The PICOT question concerning the continuous changing of IV tubings to prevent the occurrence of central line-associated bloodstream infections (CLABSI) bears high importance in the acute care medical-surgical settings as it is directly linked to dealing with morbidity, mortality, and costs of health care for the population. It has been recognized that the occurrence of CLABSI is highly preventable in cases when practitioners follow the prescribed methods of insertions and maintenance of IVs. Therefore, exploring the issue from the perspective of a measurable PICOT question can shed light on the existing errors and their impact on patients’ wellbeing.
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CLABSI refers to a laboratory-confirmed bloodstream infection that is not related to an infection at any other site that develops within two days (forty-eight hours) of central line placement. According to Haddadin and Regunath (2019), CLABSI is the most costly and accounts for approximately $46,000 per patient. The occurrence of the infections in surgical settings is preventable through the implementation of appropriate aseptic, surveillance, and management techniques.
According to the prevention guide developed by Ling et al. (2016), procedures targeted at reducing the likelihood of CLABSI range from nurses’ hand hygiene to consistent reviews of line necessity and replacement. This suggests that a systematic approach is needed for ensuring that patients do not develop CLABSI after receiving surgical treatment. In addition, it is notable that the appropriate training of personnel is imperative for preventing infections from occurring, which points to the significance of the topic to nursing practice overall.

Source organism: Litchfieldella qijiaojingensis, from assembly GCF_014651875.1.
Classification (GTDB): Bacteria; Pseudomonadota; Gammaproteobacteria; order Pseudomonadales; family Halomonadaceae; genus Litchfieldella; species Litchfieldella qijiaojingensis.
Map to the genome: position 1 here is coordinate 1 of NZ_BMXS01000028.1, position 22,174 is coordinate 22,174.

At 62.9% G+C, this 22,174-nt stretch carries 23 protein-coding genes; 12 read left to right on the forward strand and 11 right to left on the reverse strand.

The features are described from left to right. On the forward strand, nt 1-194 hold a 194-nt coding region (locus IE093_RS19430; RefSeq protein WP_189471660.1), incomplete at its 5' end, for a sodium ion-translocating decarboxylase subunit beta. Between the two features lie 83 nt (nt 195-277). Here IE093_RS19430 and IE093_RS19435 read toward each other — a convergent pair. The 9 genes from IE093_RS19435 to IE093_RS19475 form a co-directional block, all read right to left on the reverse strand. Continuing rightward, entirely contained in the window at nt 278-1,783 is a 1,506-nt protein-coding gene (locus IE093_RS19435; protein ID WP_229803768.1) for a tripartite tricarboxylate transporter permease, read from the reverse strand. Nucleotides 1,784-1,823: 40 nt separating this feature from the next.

Researchers have explored the efficacy of changing IV tubing at frequent rates as a preventative measure for addressing CLABSI. For example, Duncan, Warden, Bernatchez, and Morse (2018) studied the bundled approach to decreasing CLABSI rates. They found that a new PIV bundle can reduce bloodstream infections with a decrease from 0.57 to 0.11 per 1000 patient days (p<0.001). They also found that it was safe and economically sufficient to change IV tubing every 96 hours for proper protection. These findings suggest that it is possible not to reduce the timeframes of a tubing’s insertion in instances when all other measures of safety and hygiene are maintained.
The topic of CLABSI occurrence is significant to nursing practice in general, as it is specifically concerned with the effectiveness of nurses’ performance in cases when special care and regulated procedures are needed. The exploration of various approaches to changing continuous IV tubings in clinical settings allows us to identify issues that nurses encounter on a regular basis and propose various methods for eliminating barriers. Overall, CLABSI prevention requires special attention from the clinical research standpoint as their occurrence significantly decreases patient outcomes and leads to additional costs that could have been used in other areas of clinical expertise.
The three PICOT questions that can be formulated to explore the issue of CLABSI occurrence are associated with nurses’ workload, hygiene practices, and daily reviews of line necessity and replacement. The questions are the following:
- In post-surgical care patients (P), what is the impact of implementing daily reviews of line replacement necessity (I) on the occurrence of CLABSI (O) when compared with 12-hourly reviews (C) during 3 months (T)?
- In post-surgical care patients (P), what is the effect of reducing the workload of nurses through effective shift scheduling (I) on the occurrence of CLABSI (O) when compared to regular workload management (C) during 3 months (T)?
- In post-surgical care patients (P), what is the impact of implementing innovative nurse hygiene procedures (e.g., information systems) (I) on the occurrence of CLABSI (O) when compared to regular hygiene practices (C) during 3 months (T)?
Duncan, M., Warden, P., Bernatchez, S., & Morse, D. (2018). A bundled approach to decrease the rate of primary bloodstream infections related to peripheral intravenous catheters. Journal of Association for Vascular Access, 23(1), 15-22.
as little as 3 hours
Haddadin, Y., & Regunath, H. (2019). Central line associated blood stream infections. Web.
Ling, M. L., Apisarnthanarak, A., Jaggi, N., Harrington, G., Morikane, K., Thu, l., … Lee, C. M. (2016). APSIC guide for prevention of central line associated bloodstream infections (CLABSI). Antimicrobial Resistance and Infection Control, 5, 16.